For a glimpse into that chasm that remains between social progressives and such regressives, go no farther than Sunday's Globe. These clowns are mismatched bookends, each showing differing aspects of the authoritative personality. Such peeks serve to remind us how much they separate themselves from what needs to be done for a better world, and how much they rely on authority figures to excuse their reactionary beliefs.
There are the Massachusetts Bishops snapping to for almost-Cardinal Sean O'Malley, who has his orders from an unnamed papal unit. Jacoby excuses the RC Church-sponsored agency, Catholic Charities, from having to obey commonwealth adoption regulations and continuing to place kids with vetted same-sex couples. He has no problem with suddenly making the agency the same as the church.
But the fact is, those ''within the church" who oppose placing children with gay and lesbian couples include the pope, and bishops are not free to disregard church policy. If the Vatican says, ''Thou shalt not," Catholic Charities -- which is subject to church authority -- cannot say, ''Yes, we shall.That's all very interesting, but misplaces the authority here. The Pope can tell Sean and his boys what to do, but he does not legislate and does not regulate for Massachusetts. Those who like to hide behind an authority to support their own attitudes find their big shots where they can.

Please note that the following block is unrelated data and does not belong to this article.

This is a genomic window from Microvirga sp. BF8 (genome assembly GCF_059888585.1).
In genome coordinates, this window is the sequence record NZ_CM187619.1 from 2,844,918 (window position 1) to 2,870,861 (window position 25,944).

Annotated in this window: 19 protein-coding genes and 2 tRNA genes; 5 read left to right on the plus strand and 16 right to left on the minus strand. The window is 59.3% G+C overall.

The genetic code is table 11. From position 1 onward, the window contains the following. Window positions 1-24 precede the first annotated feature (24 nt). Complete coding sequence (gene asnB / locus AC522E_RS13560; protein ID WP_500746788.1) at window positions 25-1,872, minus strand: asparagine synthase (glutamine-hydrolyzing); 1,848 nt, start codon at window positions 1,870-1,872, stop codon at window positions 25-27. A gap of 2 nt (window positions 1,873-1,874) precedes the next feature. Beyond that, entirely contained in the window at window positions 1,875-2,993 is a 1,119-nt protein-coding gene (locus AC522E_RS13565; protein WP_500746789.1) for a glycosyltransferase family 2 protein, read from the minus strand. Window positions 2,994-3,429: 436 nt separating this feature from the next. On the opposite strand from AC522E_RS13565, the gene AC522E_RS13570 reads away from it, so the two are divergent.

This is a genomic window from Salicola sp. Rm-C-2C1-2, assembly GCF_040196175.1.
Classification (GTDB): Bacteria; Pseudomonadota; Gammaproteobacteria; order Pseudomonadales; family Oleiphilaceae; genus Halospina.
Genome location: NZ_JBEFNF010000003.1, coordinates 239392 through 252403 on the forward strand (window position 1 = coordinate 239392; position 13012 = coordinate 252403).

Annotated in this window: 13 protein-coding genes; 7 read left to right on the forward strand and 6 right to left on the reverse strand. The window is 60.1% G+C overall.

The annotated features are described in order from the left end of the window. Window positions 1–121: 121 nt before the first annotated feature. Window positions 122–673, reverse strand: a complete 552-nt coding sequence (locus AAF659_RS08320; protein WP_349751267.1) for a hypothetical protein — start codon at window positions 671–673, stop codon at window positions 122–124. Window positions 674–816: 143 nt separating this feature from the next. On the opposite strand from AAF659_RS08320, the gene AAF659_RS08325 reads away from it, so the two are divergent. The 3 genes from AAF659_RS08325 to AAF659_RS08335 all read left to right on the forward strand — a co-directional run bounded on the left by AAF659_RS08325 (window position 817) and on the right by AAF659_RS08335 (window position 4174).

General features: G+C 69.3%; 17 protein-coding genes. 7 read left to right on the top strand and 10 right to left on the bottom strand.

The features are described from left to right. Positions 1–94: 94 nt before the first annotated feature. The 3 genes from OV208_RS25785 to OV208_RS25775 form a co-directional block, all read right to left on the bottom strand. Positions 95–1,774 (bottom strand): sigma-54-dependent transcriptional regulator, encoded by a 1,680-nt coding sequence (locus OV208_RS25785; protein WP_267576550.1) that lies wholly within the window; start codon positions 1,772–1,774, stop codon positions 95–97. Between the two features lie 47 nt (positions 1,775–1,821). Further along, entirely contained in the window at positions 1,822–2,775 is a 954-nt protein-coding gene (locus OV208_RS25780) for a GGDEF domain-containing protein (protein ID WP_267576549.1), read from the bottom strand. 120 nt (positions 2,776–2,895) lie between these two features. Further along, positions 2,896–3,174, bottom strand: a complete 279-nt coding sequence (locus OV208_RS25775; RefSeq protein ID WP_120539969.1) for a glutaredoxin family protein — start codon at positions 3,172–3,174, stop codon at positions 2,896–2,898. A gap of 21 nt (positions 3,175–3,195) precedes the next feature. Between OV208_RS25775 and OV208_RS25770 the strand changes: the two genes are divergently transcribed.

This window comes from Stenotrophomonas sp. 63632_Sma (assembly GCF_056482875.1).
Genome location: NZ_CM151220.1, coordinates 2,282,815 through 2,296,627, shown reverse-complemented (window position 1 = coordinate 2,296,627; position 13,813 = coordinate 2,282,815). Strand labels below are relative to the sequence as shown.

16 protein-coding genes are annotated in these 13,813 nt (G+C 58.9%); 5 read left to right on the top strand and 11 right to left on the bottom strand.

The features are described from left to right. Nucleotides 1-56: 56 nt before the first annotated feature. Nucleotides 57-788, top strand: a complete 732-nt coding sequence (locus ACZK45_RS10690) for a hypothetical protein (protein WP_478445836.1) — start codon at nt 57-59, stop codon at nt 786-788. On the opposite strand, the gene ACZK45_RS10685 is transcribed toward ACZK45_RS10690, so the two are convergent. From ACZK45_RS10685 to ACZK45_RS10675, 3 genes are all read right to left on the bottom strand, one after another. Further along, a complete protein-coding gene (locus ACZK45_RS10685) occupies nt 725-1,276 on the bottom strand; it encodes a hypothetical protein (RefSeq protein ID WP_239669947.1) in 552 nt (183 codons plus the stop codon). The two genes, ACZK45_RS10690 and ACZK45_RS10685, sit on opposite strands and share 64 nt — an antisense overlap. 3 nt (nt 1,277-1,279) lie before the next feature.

This is Caesar and God again, as it was 2000 years ago. Massachusetts has a vested interest in managing the adoption process to the benefit of the children. Catholic Charities has to play by the rules for such public services that extend beyond its churches and schools. When you enter the public market, you have to wear clothes, not matter what you do at home.
They have been pushing it considerably as evidenced by the scant dozen plus one kids placed with same-sex couples over the many years. Now they want to say this is strictly church business. Wrong venue. Wrong authority.
The you-can't-fight-City-Hall attitude is here recast as you-can't-change-the-Pope. Wrong and wrong. Popes and many other authority figure change in big and small ways all the time.
What this shows is more evidence of mind of the far right and other social conservatives. Do not challenge authority. Do not kick against the goads. You won't get anywhere by trying to change those in power.